A lot of people who voted for the late Fortuyn yesterday, live in areas where 10 years ago it was good comfortable living but whereas there is a lot of crime there nowadays. Not only because immigrants are sometimes more criminal than people from the country itself but also crime in general. Crime with drugs - in my theory - and it was not in the debate here - but the fact that Holland is so liberal on drugs, also creates crime. It could be that there will be a new debate on that.


Tim Franks:

Do you understand also why people are incredibly sensitive about the way in which is language is used? Because even if, as many people here in the Netherlands say, Pim Fortuyn was no racist, was no xenophobe and talking about immigration shouldn't be a taboo subject - that there are plenty of politicians in Europe who are trying to use the issue of immigration perhaps for racist or anti-Semitic ends.


Syp Wynia:

That's right and a lot of people in Holland fear that because there's a real difference between what the late Mr Fortuyn said and his roots and the fact that he was against violence. He had nothing to do with any Nazi party or fascists whatsoever. That's the difference between people like Mr Haider and some people of Mr Belusconi's government and Mr Le Pen because they all have their roots in Nazi times - Mr Fortuyn had nothing to do with that.


Tim Franks:

We have an interesting question from Vincent in Netherlands asking about this whole of issue of integration that you've mentioned and was that was key to what the LPF talked about. They said very strongly that some parts, particularly of the Muslim community, have failed to integrate and indeed it's a debate that's been awakened in Britain as well by our Europe Minister. Vincent asks whether you can pass a law compelling people to integrate and he asks if immigrants tend to integrate into society - can one generalise about that or are they more interested in preserving their own cultural values - are they mutually exclusive?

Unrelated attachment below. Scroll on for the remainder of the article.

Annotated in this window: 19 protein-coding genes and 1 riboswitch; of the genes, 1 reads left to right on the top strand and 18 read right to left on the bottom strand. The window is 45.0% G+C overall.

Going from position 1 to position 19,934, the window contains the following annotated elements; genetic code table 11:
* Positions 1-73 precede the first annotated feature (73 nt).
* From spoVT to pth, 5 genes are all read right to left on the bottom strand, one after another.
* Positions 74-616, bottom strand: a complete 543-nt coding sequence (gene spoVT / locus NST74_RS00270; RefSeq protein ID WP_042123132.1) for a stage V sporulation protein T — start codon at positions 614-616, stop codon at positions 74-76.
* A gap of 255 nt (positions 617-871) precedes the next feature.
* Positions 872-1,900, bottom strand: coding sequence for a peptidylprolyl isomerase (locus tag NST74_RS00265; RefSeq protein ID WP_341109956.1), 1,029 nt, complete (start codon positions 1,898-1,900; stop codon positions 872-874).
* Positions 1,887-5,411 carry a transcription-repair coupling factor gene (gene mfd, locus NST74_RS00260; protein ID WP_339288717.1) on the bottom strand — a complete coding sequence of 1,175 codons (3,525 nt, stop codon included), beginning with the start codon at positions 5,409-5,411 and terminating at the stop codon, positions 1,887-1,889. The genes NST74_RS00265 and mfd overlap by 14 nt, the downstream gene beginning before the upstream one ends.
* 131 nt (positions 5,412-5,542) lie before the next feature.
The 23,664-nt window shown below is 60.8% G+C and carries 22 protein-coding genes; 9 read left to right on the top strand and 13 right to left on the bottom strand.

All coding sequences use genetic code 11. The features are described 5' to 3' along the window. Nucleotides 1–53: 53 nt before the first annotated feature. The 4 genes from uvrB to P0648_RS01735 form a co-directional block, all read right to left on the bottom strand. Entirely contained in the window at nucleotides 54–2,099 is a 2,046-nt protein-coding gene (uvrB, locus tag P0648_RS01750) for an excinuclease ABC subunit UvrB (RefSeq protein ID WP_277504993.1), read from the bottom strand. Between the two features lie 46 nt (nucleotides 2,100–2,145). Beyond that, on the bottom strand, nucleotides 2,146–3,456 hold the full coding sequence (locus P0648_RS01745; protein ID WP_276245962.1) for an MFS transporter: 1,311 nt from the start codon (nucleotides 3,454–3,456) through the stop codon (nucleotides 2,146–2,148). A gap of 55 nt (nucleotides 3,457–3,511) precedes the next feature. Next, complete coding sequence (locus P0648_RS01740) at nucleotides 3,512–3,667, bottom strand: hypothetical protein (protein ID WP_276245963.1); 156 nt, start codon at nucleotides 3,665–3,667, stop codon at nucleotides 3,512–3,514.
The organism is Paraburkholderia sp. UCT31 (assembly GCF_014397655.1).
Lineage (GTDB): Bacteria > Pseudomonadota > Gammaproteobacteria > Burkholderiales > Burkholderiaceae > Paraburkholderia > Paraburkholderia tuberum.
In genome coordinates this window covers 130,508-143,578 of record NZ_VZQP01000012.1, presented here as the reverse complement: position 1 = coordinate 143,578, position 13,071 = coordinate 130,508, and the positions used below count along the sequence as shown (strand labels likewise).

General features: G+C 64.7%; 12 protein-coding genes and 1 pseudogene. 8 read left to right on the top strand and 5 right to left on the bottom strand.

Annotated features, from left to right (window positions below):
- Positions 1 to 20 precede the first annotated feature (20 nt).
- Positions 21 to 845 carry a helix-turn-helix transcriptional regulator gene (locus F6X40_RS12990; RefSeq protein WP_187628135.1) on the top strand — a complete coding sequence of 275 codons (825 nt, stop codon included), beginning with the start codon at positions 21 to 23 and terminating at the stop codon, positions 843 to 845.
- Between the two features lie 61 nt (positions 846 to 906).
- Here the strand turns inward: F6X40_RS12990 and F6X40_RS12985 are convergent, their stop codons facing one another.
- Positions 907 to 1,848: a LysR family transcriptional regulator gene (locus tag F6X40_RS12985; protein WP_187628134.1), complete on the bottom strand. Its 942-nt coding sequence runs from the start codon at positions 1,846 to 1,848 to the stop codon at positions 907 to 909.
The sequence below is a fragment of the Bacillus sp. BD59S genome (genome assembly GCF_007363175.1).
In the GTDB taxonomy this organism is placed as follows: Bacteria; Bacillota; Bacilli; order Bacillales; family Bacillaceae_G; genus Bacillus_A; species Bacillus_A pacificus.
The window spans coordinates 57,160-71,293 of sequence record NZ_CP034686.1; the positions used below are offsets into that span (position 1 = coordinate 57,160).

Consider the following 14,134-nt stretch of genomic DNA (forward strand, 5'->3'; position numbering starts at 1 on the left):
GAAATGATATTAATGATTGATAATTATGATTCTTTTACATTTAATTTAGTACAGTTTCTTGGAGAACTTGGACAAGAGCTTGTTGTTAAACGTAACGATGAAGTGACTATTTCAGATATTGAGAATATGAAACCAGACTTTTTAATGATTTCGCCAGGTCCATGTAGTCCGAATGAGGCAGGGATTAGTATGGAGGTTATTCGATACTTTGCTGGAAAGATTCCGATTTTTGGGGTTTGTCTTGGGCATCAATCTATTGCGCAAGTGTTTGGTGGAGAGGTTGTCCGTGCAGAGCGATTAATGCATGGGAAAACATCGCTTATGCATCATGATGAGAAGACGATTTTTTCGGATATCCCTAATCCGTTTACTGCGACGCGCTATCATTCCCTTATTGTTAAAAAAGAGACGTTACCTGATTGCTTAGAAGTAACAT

Syp Wynia:

In my opinion it is not the factor of culture that is so important but the factor of work. A lot of immigrants in this country don't have jobs and having a job also means being integrated in society because your job is in a society - that is a problem with a lot of immigrants in Holland. Of course we have a welfare state somewhere at the top of Europe and this welfare state gives people so much money there is no reason to start working. Most of those people would earn less money working than keeping their social welfare scheme. So in my opinion - and I'm not the only one who says this - it should be pushed that people get out of these benefits, out of these welfare systems and into jobs, and into the economy and into the real society.


Tim Franks:

Do you think that's really likely to be challenged though because it is such an entrenched model here. There are remarkable figures for the number of people who are on disability benefit in the Netherlands and there are many people who say, of course not all these people can be incapable of work, there must be some problem with the system but no one yet has really been able to tackle it.


Syp Wynia:

No because that's part of the critical thing about the Dutch establishment. So many people have their advantages with this so-called handicap system. There are about 1 million people now who are in this scheme but in fact they are unemployed - in other countries we would call them unemployed. So if you look at the total percentage of people who are in fact unemployed then we probably have a situation with 20% unemployed and the official statistics are only 2 or 3%.